Family physician expert Jason Matuszak, M.D., covers a wide range of sports medicine topics, including concussions, neurocognitive assessments and return-to-play guidelines, during an Out and About CME session Oct. 22 at the Koshland Science Museum during the 2014 AAFP Assembly in Washington.
Have you ever traveled to a CME event and spent days on end languishing -- oops -- learning in convention center or hotel meeting rooms? At some point, you wished you could leave the meeting and go do something more fun in the host city, right?
What if you could go off-site, have fun AND earn CME?
Well, now you can. The Academy added Out and About -- off-site CME -- to its schedule for the 2014 AAFP Assembly, and the class quickly sold out. When a second session with room for 80 people was added to the slate, it also quickly filled to capacity.
The Out and About event featured up-to-date information about topics that have made plenty of headlines recently -- concussions and return-to-play guidelines -- and was presented by content expert Jason Matuszak, M.D., clinical assistant professor in the Department of Family Medicine at the University at Buffalo's Amherst, N.Y., campus. After a three-hour didactic session, which also covered neurocognitive assessments and musculoskeletal exam techniques, attendees embarked on self-guided tours of the Koshland Science Museum, which hosted the presentation.
Michele Clingenpeel, M.D., of Fort Collins, Colo., uses the Age Gain Now Empathy System -- or AGNES -- simulator at the Koshland Science Museum. The gesture-based system shows users the effects of aging by limiting their avatar's physical mobility.
"It's fun to mix it up a little," said participant David Jarvis, M.D., of Baraboo, Wis.
"The information on concussions was huge," said Jarvis, who volunteers as a team physician for his son's junior high hockey team. "Anytime anything happens on the rink, they call me," he added. "That's why I took the course, to stay up-to-date on this."
Tamara Lyday, D.O, a regional medical director who practices in a rural area where the nearest neurologist is 20 miles away, said the lecture was "fabulous" and much-needed.
"He (Matuszak) was a great lecturer," said Lyday, of Seymour, Wis. "The information on concussions was worth a whole day of lectures."
Elizabeth Slaymaker, M.D., of Pittsburgh, uses another gesture-based simulator that demonstrates the effects of aging.
Bernie Westerling, M.D., of Fitchburg, Mass., is a team physician for his local schools. When you're in that role, he said, it is vitally important to stay up-to-date on information about head injuries, in particular.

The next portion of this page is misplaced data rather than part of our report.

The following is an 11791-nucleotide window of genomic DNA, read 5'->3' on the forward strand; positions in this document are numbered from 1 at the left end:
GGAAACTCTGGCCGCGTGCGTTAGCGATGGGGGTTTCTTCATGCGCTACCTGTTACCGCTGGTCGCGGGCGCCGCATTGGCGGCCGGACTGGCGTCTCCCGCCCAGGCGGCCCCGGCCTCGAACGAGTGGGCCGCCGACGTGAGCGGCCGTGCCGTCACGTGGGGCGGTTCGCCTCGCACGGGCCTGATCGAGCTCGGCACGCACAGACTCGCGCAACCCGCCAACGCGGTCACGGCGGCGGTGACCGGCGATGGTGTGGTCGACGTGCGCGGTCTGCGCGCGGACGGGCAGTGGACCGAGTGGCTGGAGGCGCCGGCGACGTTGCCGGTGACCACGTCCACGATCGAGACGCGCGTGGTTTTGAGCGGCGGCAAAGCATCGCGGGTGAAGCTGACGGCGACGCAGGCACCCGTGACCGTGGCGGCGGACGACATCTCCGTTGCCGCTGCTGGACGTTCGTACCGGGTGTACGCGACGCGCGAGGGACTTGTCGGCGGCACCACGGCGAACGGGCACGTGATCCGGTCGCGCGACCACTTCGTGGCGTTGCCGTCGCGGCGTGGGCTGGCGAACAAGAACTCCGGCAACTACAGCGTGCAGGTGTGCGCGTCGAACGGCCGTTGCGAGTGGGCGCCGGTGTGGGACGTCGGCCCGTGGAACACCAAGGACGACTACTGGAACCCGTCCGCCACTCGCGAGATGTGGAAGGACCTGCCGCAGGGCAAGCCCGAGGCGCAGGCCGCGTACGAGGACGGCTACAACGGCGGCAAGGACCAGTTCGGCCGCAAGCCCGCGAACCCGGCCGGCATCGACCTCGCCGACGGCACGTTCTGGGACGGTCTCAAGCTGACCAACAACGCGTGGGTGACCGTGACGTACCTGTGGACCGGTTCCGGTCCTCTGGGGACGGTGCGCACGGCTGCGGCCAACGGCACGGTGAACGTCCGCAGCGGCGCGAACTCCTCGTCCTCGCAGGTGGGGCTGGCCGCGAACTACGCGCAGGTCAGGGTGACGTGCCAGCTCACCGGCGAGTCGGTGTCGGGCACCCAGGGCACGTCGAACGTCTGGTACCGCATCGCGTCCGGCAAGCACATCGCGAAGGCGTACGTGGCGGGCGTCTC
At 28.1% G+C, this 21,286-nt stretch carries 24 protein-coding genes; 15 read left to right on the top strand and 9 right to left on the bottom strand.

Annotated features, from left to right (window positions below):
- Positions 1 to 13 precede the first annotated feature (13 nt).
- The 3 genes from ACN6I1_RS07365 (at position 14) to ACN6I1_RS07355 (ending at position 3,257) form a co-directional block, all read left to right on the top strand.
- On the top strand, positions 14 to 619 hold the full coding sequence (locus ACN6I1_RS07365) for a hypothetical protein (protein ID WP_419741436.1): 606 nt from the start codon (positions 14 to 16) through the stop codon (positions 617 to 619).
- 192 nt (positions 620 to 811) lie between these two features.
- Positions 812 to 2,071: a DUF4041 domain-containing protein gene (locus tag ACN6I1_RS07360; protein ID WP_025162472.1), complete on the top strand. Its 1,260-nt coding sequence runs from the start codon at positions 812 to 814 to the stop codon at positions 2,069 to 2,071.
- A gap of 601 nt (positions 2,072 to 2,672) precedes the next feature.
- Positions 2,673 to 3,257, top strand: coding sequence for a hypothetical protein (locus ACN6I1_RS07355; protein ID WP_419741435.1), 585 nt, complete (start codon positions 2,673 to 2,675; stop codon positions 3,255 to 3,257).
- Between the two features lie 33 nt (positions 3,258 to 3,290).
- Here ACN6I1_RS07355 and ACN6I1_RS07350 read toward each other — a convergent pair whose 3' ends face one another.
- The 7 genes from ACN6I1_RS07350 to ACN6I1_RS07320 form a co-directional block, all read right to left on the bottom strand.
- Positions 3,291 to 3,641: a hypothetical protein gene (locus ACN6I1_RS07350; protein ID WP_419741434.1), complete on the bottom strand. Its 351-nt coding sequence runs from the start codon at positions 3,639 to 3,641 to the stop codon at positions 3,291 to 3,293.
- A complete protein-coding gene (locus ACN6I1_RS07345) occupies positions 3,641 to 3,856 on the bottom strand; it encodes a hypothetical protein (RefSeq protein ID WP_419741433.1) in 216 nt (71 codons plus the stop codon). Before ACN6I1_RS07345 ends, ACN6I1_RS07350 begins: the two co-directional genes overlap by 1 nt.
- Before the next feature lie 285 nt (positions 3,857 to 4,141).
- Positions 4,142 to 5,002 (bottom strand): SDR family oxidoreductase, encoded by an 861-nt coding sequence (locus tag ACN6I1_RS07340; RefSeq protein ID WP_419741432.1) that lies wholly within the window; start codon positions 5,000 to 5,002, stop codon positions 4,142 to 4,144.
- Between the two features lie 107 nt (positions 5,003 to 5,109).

"You have to be current," said Westerling. "It's changing every year. I've been doing this since the 1980s. There wasn't the respect for the seriousness of concussions or the understanding of the injury. If a coach needed a player, they'd put them back in the game.
"They're putting more science into it now, not just the emotion of the game."
Westerling said it can be draining to stay at the same site day after day during a conference. He said he enjoyed the Koshland Science Museum's interactive displays, which cover topics such as climate change and aging.
Plus, he said, "My daughter lives here. I guarantee we'll be back."
Debra Geiger, D.O., of Newtown, Pa., uses a driving simulator that mimicks the effects of aging, including slowed reaction times.
Matuszak said he was drawn to the idea of an off-site session. A board member of the New York State AFP, Matuszak said his chapter has offered a preconference in conjunction with its winter meeting for three years during which attendees are allowed to tour the U.S. Olympic Training Center at Lake Placid, N.Y.
"People get a kick out of it," said Matuszak, who is a team physician for the Buffalo Bisons minor league baseball team. "It's been very popular. We get 40 to 50 physicians for the preconference, compared to 200 to 250 overall."
The AAFP's next annual event, which is being rebranded as FMX: Family Medicine Experience, will be Sept. 29-Oct. 3 in Denver.